Formerly imprisoned women seek change through theater


Shelby Tauber

Lauren Johnson, member of “Performing Possibilities,” a four-member theater ensemble for formerly imprisoned women, has narrated her story to more than 400 audience members so far and uses the theater performance as a way to speak about her time in prison. 

Lauren Johnson, an Austin native, has tried hard to escape from the shadows surrounding her past. According to her, she continues to change her life and others’ each day by reaching out to the community through “Performing Possibilities,” a four-member theater ensemble for formerly imprisoned women.

“Performing Possibilities” was created in July 2013 by Conspire Theatre, an Austin-based theater group for women during and after their incarcerations. 

The ensemble will stage its 45-minute theater piece Saturday at the Emma S. Barrientos Mexican American Cultural Center in Austin.

Through the theater performance, Johnson and the other women speak about the time when they were in prison. The only props used during the show are four chairs.

“They are telling really deep, serious things about their lives, and it’s a very vulnerable place to be in,” said Michelle Dahlenburg, master of fine arts graduate and artistic director at Conspire Theatre. “Audience reactions have boosted their confidence, and they’ve realized how important it is to tell these stories.”

Johnson initially began participating in the prison’s creative writing classes to secure contact visits with her children. She soon realized she liked to write about things she observed around her.

“One of the things I’ve learned while being with Conspire is my story is what makes me who I am,” Johnson said. “Lots of people have jobs and kids and extra-curricular activities. It’s not that big of a deal. But when you factor in where I came from — that’s what makes who I am now a big deal.”

“Performing Possibilities” has performed four times, and Johnson has narrated her story to more than 400 audience members so far.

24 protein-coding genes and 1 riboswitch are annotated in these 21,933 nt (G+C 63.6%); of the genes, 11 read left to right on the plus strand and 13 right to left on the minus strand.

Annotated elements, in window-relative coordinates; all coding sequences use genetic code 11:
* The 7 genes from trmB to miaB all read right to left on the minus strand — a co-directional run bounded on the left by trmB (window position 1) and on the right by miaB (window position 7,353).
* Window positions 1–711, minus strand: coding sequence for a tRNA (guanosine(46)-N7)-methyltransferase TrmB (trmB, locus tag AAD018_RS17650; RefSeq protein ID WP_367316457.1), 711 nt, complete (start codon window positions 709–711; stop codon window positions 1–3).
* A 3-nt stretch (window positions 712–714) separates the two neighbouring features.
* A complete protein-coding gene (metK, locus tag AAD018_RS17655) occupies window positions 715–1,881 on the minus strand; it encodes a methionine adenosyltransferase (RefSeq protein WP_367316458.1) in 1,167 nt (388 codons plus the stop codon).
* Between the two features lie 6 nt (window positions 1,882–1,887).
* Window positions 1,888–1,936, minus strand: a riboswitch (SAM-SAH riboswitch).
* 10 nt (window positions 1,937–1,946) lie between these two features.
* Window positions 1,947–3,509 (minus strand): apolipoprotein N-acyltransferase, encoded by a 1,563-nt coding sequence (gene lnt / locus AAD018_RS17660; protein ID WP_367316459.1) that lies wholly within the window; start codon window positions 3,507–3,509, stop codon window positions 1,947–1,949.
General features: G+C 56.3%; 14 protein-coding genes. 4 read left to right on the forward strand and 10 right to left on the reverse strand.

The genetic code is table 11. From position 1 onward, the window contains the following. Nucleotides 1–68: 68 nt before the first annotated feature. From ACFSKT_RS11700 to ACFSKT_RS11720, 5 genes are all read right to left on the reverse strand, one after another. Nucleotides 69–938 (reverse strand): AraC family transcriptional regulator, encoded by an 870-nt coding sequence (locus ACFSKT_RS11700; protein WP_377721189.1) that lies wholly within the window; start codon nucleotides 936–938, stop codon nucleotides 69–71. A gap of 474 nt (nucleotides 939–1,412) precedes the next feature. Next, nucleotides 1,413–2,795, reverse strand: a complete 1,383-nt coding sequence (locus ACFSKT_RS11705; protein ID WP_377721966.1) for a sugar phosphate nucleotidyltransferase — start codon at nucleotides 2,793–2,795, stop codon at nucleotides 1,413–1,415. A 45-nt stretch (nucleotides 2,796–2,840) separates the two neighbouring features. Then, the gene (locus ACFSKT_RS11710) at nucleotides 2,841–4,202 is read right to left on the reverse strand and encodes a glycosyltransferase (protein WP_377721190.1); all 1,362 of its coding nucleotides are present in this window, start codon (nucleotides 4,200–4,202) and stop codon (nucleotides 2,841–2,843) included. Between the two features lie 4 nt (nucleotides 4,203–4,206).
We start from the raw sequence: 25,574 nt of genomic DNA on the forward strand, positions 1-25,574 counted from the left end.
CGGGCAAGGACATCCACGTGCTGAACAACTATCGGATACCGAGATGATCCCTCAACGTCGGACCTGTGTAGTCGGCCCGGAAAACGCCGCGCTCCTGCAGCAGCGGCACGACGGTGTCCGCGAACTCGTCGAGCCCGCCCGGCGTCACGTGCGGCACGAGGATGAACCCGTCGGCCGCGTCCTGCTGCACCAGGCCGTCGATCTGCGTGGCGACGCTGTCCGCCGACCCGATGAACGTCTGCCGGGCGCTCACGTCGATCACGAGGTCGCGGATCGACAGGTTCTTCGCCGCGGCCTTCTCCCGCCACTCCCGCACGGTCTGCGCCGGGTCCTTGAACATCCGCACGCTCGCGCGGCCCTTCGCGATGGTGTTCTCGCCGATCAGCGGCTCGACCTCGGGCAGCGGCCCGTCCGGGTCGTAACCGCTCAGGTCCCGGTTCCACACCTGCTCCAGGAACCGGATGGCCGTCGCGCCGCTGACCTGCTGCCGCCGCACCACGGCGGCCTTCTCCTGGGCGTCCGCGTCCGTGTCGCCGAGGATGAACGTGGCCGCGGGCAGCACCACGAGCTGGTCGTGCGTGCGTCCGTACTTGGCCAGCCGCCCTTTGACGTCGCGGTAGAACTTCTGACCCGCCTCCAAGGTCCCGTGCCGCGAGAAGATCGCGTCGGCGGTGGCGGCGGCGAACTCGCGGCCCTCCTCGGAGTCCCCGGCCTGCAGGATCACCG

Johnson said she’s no longer emotional about her own story because it’s just a bunch of facts.

“But, when they put it all together in the script, then all of our stories makes us emotional,” Johnson said. “Now, even though we’ve performed it a couple of times, it still shuts us up a little bit.”

None of the women had much experience with theater before joining the cast. To help them get familiar with each other, Dahlenburg and Conspire Theatre founder Katherine Craft created team-building exercises for the women and encouraged them to share their personal stories with each other.

“Michelle asked us to write little paragraphs of the day we were born and about a memory that we had before, during and after incarceration,” Johnson said. “They circled a couple of the things that they would have liked to hear more about and then they handed the notebook back to us. We picked one of those stories and we told that story about our life. Finally Michelle and Kat wove all our stories into one performance.”

Johnson said the nerves never go away, but she tries to remind herself before each show that nobody other than herself is the expert on her life. Five years ago, Johnson tried getting a business communication associate degree from the University of Phoenix.

“I anticipate that my criminal history is going to get in the way at various points in my journey,” Johnson said. “So I thought having a degree in business might assist me towards the path of entrepreneurship.”

Johnson seeks to remove the stigma associated with incarceration because she said she stands up for what she believes in.

“My motto is ‘If you don’t like your life, then change it,’” Johnson said.